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Property Taxes And Protests Driving Investment Decisions In Houston

No one likes paying property taxes, especially in Harris County, where they are almost double the national average. In the delicate and detailed world of financing, where spreads are quickly narrowing, getting a good number on your tax assessment has become an important factor in real estate opportunities and has fueled an entire legal industry.

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“We’ve been really trying to find those plays where we’re not going to get crushed by the taxman,” Berkadia Director Jennifer Ray said at Bisnow's Houston Capital Markets event Dec. 4.

With no state income tax, Texas and its municipalities must rely on property taxes to fund local law enforcement, schools, roads and all manner of local services, leading to higher property taxes than most other states. As the largest uncontrollable cost of owning a building, property tax assessments and reassessments have become a critical part of financing asset ownership. 

Disputing your property taxes has become a legal arms race. The Harris County Appraisal Review Board, an independent entity that resolves disputes about property tax assessments, reduced Harris County property tax assessments by $22.2B in 2019, according to January Advisors. Roughly $19B of that value reduction came from commercial property, saving owners an estimated $444M total in taxes. 

In total, 73% of commercial and residential property tax protests involved hired help, according to January Advisors. With most firms that protest property taxes paid a portion of the savings, a conservative 20% fee estimates the yearly market size of property tax protests at $88M.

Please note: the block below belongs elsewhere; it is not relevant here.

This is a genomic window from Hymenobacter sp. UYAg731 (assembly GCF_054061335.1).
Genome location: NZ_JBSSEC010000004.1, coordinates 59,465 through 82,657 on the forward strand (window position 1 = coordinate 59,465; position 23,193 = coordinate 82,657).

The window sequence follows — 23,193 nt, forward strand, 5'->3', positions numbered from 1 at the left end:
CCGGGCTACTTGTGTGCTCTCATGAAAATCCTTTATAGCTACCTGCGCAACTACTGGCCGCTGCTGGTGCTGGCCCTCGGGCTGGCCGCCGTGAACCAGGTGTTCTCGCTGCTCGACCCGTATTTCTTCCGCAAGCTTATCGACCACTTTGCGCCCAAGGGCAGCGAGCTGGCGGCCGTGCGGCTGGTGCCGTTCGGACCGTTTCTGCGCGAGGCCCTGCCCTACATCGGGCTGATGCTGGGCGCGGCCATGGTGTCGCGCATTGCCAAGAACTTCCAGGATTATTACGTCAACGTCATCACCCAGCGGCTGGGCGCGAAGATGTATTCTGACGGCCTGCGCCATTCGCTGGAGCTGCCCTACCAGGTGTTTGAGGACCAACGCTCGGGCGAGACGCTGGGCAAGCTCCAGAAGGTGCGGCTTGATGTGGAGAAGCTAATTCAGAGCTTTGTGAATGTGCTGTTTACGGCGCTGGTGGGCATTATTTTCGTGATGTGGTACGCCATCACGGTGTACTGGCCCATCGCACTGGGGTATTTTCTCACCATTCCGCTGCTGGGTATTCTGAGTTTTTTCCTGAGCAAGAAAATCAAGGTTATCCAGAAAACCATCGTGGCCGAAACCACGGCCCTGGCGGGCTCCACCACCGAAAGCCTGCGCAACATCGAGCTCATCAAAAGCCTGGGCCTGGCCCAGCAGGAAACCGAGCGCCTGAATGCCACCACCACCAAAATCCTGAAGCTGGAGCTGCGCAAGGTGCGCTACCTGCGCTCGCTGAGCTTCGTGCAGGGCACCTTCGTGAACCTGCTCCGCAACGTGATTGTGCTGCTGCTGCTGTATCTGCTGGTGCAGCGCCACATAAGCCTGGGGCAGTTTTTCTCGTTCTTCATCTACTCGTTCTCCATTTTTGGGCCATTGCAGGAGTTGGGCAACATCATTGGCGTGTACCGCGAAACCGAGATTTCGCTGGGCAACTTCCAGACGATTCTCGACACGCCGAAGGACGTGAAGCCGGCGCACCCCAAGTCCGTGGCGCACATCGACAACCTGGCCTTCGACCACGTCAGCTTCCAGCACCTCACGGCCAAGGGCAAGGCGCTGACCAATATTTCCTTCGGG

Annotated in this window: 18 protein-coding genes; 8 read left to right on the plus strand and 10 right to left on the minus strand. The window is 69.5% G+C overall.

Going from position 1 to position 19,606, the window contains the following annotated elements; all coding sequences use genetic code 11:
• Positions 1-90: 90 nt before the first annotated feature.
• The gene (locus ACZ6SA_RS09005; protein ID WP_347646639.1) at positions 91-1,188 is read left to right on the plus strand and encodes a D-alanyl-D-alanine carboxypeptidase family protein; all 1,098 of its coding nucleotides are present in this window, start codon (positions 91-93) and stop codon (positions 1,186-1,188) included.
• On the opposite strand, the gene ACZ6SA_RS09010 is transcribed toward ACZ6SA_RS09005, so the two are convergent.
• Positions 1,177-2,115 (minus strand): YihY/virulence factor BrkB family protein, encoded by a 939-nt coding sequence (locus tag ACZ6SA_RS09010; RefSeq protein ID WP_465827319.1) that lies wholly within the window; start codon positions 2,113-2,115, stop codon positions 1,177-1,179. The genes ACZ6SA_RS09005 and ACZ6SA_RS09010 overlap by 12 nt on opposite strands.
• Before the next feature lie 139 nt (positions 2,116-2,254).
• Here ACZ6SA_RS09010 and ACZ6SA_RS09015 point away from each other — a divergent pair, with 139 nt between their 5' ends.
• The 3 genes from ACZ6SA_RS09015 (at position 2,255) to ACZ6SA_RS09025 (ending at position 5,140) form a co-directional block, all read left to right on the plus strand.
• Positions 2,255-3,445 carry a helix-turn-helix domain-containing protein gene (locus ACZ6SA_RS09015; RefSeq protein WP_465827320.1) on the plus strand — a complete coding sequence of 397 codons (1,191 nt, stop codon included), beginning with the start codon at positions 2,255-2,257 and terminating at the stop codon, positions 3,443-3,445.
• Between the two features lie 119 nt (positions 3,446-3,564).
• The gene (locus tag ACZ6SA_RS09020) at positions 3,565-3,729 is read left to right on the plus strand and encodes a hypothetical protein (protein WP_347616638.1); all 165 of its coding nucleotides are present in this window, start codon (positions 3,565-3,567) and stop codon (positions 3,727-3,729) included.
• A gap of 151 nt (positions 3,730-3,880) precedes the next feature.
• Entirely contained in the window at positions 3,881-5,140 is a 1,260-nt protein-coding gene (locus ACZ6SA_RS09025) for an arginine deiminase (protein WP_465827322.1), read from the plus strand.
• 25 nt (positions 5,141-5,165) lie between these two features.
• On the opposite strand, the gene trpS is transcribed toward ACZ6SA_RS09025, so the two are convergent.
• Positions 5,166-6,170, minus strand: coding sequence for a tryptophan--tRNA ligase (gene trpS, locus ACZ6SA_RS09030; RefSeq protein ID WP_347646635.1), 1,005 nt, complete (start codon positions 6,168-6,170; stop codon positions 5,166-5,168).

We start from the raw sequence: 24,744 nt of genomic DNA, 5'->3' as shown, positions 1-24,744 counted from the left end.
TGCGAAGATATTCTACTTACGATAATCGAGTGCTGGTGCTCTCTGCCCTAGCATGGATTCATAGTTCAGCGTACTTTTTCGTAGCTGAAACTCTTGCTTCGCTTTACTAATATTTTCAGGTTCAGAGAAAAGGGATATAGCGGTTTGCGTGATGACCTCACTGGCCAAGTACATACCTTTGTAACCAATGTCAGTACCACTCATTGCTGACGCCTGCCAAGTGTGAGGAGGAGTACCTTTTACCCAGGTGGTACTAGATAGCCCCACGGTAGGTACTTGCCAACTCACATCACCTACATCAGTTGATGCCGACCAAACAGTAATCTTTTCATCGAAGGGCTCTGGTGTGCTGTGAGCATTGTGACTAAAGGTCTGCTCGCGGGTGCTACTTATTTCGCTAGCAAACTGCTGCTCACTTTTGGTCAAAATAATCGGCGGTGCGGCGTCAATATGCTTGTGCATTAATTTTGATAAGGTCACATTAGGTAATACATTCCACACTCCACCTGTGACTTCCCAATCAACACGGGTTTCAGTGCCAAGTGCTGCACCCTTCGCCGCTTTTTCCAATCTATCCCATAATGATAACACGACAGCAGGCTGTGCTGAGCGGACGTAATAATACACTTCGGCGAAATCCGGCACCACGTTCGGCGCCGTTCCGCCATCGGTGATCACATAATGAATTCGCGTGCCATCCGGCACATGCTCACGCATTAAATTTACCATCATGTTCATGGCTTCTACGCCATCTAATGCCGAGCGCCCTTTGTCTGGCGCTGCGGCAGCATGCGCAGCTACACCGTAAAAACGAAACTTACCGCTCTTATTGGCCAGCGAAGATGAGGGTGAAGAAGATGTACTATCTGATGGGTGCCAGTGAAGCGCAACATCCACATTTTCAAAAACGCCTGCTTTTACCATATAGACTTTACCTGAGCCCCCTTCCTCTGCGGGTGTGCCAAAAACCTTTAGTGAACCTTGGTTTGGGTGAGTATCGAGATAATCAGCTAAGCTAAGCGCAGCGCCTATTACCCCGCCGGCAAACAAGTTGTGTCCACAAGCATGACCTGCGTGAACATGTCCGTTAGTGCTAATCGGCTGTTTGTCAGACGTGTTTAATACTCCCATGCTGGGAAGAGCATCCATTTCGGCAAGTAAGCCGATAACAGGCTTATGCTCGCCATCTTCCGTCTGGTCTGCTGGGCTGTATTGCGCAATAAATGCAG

County appraisal districts are fighting back.

“Municipalities have become more and more aggressive every year. The numbers are coming out earlier and earlier. That’s where I’ve seen groups who do acquisitions get blown apart,” Ray said. “What they put as their reassessment value is not what the taxes came out to. Most people have had to go into litigation.” 

National Realty Consultants Principal Rick Harsch, Altera Development Principal Mike Kennedy, Lincoln Property Company Senior Vice President Kevin Wyatt, Berkadia Director Jennifer Ray, Vigavi Realty Managing Principal Luis René Garza Villarreal
National Realty Consultants principal Rick Harsch, Altera Development principal Mike Kennedy, Lincoln Property Co. Senior Vice President Kevin Wyatt, Berkadia Director Jennifer Ray, Vigavi Realty Managing Principal Luis René Garza Villarreal

What you pay depends on where you build. Property taxes in the Houston metro are a complicated business, with dozens, sometimes hundreds, of “taxing units” each levying their own taxes. That makes Houston-area property owners, regardless of which county or city they reside in, pay more in property taxes than other major metros. 

The high tax bills and potential for reassessments is driving real estate investment strategy in the metro.  

“To me, when I’m looking for opportunity, it’s about where can you go and feel like you’re going to get a better tax reassessment,” Ray said. “There’s certain counties that will be more aggressive than others in the Houston market.”

Ray works mostly on the multifamily side of commercial real estate, but the property tax issue is a prominent concern for every asset class. 

“If there’s a site that has low taxes with a demand need, that’s where we feel there’s an opportunity,” Vigavi Realty Managing Principal Luis René Garza Villarreal said. Vigavi focuses on industrial development.

Property Taxes And Protests Driving Investment Decisions In Houston
Weingarten Realty CEO Drew Alexander

Houston-based Weingarten Realty, specializing in retail, is a prolific property tax protester in its hometown. Property tax protests and litigation were a key part in the REIT’s recent effort to strengthen its balance sheet.

“It’s a battle, there’s nothing strategic about it, you just grind it out,” Weingarten CEO Drew Alexander said. “A buddy of mine on the review board said, ‘You need to stop suing all the time,’ I said look, ‘we’ll stop suing when we start losing.’ We’re a public company with shareholders, we have a fiduciary responsibility. We have a team dedicated to it.”

Alexander feels lucky to be in Texas though because the issue is worse in other parts of the country. 

“It’s absolutely a concern nationwide,” Alexander said. “It’s worse in a lot of areas.”